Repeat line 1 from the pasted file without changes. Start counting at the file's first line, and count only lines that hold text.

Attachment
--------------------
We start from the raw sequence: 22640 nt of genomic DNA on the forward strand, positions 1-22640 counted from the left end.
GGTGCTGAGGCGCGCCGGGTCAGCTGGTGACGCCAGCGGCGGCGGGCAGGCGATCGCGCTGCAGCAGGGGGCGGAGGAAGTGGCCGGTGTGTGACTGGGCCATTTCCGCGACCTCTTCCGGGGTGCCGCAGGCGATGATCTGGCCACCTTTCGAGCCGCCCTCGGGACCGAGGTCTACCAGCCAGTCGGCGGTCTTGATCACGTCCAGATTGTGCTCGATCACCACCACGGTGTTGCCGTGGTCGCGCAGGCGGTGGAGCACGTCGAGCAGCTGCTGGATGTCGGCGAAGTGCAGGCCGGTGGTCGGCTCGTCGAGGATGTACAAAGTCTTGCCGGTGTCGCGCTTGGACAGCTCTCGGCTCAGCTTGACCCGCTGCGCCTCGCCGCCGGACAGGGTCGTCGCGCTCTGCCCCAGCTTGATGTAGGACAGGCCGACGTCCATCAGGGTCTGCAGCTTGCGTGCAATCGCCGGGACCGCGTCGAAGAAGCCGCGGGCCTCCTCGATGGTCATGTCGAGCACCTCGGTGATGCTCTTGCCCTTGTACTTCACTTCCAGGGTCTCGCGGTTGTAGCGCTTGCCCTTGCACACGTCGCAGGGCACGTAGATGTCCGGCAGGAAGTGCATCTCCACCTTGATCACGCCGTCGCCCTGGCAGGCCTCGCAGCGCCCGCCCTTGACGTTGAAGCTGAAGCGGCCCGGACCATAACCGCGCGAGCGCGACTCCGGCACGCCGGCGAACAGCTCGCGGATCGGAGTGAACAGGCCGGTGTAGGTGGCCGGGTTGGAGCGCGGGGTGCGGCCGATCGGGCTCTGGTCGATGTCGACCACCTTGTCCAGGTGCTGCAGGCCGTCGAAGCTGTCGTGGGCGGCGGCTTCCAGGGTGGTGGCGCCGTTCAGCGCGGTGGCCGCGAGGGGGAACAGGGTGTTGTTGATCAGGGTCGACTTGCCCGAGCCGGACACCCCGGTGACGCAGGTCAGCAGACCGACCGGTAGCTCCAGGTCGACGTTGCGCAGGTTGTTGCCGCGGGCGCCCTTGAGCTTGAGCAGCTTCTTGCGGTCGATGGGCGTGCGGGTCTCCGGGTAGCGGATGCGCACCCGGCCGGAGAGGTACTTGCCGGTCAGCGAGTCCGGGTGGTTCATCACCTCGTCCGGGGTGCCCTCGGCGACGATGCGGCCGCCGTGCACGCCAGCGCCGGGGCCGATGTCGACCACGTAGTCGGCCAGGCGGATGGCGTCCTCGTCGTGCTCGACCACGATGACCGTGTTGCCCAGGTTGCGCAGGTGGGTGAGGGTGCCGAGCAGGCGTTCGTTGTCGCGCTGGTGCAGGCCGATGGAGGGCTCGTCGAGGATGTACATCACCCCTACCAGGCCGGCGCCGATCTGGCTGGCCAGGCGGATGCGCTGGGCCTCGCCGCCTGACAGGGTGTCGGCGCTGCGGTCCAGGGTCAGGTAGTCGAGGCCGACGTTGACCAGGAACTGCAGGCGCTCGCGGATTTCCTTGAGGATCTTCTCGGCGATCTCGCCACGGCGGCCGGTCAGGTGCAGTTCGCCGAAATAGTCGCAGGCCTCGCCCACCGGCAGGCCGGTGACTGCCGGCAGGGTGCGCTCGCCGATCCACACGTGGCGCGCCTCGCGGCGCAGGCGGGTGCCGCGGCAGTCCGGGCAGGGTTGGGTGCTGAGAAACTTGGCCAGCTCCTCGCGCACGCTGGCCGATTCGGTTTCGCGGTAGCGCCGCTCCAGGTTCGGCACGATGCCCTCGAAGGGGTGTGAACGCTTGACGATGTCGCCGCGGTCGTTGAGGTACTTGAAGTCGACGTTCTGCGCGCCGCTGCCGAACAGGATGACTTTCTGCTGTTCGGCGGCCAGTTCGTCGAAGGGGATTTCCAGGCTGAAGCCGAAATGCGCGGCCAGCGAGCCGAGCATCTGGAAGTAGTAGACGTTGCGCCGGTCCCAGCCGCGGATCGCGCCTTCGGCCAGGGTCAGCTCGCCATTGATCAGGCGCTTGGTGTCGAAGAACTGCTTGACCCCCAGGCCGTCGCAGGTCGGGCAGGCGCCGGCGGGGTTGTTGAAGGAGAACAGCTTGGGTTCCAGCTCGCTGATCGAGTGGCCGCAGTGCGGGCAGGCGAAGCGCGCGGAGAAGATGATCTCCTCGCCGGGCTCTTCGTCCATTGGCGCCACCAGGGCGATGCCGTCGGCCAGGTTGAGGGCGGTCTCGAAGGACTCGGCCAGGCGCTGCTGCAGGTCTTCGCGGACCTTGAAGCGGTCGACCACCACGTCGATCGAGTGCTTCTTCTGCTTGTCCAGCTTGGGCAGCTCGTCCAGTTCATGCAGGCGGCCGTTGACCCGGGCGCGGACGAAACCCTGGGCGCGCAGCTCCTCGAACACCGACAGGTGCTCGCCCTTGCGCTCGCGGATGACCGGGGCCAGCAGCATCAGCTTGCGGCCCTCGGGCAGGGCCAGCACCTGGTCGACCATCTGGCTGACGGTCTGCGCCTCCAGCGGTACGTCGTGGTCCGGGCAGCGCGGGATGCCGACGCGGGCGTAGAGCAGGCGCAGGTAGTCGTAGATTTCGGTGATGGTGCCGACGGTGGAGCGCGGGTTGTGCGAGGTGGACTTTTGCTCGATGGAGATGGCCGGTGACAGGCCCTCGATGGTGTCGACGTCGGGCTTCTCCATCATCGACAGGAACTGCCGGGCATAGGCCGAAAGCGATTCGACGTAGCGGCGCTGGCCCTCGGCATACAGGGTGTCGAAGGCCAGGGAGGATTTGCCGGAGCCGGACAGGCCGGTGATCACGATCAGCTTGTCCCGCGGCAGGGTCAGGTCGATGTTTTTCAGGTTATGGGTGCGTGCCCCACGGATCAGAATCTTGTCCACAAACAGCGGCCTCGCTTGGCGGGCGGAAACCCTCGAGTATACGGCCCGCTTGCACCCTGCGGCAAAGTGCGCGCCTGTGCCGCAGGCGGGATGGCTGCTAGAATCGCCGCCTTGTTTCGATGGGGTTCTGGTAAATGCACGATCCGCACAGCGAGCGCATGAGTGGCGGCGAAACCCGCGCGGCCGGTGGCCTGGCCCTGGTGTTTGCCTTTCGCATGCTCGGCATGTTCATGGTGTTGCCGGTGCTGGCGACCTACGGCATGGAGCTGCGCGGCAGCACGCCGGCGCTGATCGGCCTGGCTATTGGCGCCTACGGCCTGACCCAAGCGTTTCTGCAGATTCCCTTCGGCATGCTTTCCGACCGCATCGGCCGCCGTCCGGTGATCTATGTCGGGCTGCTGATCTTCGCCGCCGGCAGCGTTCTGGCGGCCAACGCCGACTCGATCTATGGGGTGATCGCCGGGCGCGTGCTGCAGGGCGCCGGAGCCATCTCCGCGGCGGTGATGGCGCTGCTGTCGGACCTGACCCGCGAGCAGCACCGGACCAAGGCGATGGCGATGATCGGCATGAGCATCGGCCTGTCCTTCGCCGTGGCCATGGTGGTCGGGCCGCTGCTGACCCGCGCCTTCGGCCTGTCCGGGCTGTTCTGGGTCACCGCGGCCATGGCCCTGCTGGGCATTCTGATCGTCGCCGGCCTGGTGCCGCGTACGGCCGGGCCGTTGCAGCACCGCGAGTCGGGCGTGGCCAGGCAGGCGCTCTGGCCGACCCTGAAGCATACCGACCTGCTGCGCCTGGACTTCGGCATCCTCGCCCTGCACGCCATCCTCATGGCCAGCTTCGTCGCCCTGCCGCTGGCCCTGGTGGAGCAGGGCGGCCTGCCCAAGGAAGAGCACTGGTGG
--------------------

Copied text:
We start from the raw sequence: 22640 nt of genomic DNA on the forward strand, positions 1-22640 counted from the left end.